Seeley Swan Pathfinder
April 1, 1999
by Mike Thompson,
Fish, Wildlife & Parks
Pathfinder Game Range Column
I knew I was having a good day when I spotted the deer's eyes peering at us through juniper limbs at the top of the brushy draw. But, it must have been my imagination that allowed me to see them reflecting the image of our helicopter, growing ever larger as it labored its way upward, like some horribly primitive UFO. The deer held its position until the last second, then bolted from only a few feet below us. It was an adult, an old doe I think, and I'm sure this was not her first close encounter of the whirlybird kind.
Springtime in the Rockies means different things to different people. Robins pelted with snow. The buzz of the varied thrush, the robin's forest-dwelling relative. The first croaks of sandhill cranes returning home to the Game Range and the Blackfoot Valley from New Mexico"whisky warblers," as Hank Goetz calls them.
To Montana Fish, Wildlife & Parks (FWP) biologists, spring has sprung when the sun rises through a helicopter bubble or an airplane windshield. For me, spring officially arrived last Sunday, when I began surveying mule deer populations north and west of Drummond, from Helmville to Bearmouth. And, I can't help believing that spring arrived at the same time for the old doe we visited. "I'm still here!" she probably bellered after us, wishing she had a fist to shake.
Little does she know we're planning to mess with her mind this year. We'll be back to see her on two more days before the week is out. It's part of FWP's effort to upgrade its surveys of mule deer populations statewide, and if our old friend is tending toward senility, we're apt to make her lose track of her seasons and years.
We mean no harm. In fact, the mule deer of the West Garnet Range have been selected as one of only a few populations across Montana to serve as a bellwether for survey precision statewide. In the West Garnets, we will no longer blindly assume that the first count is a good count. Instead, we'll be testing that assumption with repeated counts to verify whether trends in deer counts reflect trends in populations, or merely different surveying circumstances.
On Sunday, the circumstances seemed ideal. Mule deer were concentrated in groups of 20-80 in open grasslands at low elevations. It's just what we had hoped for when FWP designed its spring surveys to take advantage of early spring greenup. After a long winter of chewing sagebrush and dried grasses, who wouldn't expect deer to flock around the first few sprigs of green grass? Now, with the chance to follow up this initial flight with two more, it will be interesting and important to learn if our results are consistent and serve their intended purpose.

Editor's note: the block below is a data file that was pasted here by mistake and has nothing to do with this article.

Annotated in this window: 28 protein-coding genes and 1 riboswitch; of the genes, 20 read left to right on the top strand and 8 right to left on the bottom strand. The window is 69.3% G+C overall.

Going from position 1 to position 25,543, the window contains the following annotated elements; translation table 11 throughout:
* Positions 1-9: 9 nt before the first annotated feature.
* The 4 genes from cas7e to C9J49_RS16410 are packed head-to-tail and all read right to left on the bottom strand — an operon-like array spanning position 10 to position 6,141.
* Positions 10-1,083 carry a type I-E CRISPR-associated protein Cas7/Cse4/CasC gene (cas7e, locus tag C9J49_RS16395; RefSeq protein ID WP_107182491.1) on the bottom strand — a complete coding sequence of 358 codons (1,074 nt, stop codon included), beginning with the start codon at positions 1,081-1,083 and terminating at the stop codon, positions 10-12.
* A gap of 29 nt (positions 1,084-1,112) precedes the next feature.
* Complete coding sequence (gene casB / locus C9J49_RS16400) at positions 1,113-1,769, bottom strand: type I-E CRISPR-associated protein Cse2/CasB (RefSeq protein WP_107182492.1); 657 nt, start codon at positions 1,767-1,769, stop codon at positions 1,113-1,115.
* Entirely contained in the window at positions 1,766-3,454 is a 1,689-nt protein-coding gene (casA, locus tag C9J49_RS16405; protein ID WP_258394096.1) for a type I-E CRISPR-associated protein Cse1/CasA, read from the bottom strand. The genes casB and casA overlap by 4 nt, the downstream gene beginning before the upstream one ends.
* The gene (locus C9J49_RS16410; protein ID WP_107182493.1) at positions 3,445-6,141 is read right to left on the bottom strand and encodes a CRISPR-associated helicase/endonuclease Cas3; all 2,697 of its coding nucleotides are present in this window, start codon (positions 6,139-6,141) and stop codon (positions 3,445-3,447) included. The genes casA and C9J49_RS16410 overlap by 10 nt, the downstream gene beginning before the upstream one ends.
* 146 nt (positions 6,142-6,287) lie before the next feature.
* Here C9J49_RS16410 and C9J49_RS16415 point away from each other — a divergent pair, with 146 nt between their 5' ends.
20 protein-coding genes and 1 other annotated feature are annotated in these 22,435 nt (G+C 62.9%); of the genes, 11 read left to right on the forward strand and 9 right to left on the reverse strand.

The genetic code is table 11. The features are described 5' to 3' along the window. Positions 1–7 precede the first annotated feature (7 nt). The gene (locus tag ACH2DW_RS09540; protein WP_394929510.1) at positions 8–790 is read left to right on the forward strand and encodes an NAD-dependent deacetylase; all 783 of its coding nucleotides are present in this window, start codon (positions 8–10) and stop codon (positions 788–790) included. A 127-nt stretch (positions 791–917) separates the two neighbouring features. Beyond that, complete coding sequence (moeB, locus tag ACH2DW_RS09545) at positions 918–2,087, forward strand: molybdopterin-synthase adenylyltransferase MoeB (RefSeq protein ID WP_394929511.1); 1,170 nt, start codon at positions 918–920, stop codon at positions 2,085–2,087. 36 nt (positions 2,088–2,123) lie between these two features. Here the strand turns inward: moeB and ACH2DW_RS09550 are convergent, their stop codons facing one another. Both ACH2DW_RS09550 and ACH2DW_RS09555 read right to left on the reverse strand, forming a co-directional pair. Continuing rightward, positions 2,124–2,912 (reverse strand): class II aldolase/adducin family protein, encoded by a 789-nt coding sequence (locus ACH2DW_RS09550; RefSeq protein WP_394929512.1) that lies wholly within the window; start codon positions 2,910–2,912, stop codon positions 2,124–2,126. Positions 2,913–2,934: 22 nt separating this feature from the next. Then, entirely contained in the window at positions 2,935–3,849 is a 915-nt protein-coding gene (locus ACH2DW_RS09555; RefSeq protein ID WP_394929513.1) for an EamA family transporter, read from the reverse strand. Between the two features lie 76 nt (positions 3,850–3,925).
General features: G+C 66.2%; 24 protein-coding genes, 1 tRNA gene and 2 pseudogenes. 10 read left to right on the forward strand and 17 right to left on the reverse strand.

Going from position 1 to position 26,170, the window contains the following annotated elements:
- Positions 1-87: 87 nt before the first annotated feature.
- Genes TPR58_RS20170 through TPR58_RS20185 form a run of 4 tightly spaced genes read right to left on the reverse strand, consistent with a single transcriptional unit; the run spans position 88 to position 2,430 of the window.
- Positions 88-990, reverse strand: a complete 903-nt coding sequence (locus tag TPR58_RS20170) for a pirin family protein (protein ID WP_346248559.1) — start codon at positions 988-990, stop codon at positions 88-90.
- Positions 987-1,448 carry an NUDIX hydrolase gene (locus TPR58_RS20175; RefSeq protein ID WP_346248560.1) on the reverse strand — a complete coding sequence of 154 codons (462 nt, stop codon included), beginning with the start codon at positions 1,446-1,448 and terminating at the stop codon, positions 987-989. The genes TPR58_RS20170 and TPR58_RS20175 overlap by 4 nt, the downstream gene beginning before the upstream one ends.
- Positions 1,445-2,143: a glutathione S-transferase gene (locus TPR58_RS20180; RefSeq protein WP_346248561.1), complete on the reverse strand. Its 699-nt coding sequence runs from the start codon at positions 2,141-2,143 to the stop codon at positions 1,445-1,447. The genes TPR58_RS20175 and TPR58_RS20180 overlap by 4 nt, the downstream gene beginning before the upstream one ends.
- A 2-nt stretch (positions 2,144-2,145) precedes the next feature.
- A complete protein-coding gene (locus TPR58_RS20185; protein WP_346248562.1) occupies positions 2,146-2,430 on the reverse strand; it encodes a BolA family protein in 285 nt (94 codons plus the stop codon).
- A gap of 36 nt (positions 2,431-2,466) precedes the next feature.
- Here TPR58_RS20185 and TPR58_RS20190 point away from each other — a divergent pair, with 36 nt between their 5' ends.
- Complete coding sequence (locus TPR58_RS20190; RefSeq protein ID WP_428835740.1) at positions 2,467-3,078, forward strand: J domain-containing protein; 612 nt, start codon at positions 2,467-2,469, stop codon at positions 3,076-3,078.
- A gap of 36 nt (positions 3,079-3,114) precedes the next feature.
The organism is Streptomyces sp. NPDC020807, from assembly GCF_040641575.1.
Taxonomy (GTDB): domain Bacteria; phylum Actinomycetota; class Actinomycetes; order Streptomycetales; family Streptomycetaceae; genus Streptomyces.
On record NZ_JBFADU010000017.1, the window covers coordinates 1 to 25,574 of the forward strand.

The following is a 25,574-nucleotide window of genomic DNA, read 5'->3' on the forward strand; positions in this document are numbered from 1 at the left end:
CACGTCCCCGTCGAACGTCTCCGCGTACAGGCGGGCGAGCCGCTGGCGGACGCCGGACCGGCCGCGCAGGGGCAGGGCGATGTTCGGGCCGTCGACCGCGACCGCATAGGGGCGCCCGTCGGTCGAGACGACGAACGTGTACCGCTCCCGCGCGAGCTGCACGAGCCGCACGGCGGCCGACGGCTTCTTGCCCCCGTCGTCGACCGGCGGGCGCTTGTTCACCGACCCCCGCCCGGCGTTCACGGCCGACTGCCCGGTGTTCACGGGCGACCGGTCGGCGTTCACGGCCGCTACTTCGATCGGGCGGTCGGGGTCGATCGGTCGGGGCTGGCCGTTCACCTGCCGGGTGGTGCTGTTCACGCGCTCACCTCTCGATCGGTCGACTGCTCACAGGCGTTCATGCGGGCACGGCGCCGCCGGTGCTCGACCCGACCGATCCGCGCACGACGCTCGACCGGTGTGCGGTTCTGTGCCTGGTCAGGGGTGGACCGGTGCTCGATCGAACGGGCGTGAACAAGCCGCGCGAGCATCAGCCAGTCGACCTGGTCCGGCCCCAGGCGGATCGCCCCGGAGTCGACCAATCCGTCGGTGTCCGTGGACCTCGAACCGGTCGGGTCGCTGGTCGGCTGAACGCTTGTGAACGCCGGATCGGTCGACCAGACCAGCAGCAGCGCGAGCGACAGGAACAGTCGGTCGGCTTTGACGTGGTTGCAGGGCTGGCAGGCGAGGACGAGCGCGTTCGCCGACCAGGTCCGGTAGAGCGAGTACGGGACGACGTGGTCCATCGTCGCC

It's not that we're lacking for flight time. FWP biologists log plenty of frequent flier hours every spring, with sunrise elk surveys from airplanes on a seven-days-a-week schedule from late-March til mid-May. The only interruptions are out of respect for adverse weather conditions or priority helicopter surveys of deer and bighorn sheep populations across Region 2. It's funny, though, that I can't seem to attract any sympathy from the volunteer observers who occasionally assist with helicopter surveys.
On Sunday, pilot Ron Gipe and I were joined by Rich DeSimone, who appreciated the opportunity to obtain a unique view of his study area for mountain lion research. He was no slouch either. Ron and I thought we had him licked when we identified a sharp-tailed grouse that flushed in front of us near Helmville. But, Rich recovered nicely with an observation of a smaller Townsend's solitaire from a distance of several hundred feet. I was impressed.
"I couldn't identify Townsend's solitaire if it was in my hand," I confessed, without embarrassment. Townsend's solitaire is a very nondescript, feathered creature. "How did you know it was a solitaire?" I inquired, trying to sound open-minded.
"It was by itself," Rich replied. "Five mule deer coming up!" And, we were back at work before I could pursue the solitaire issue any further.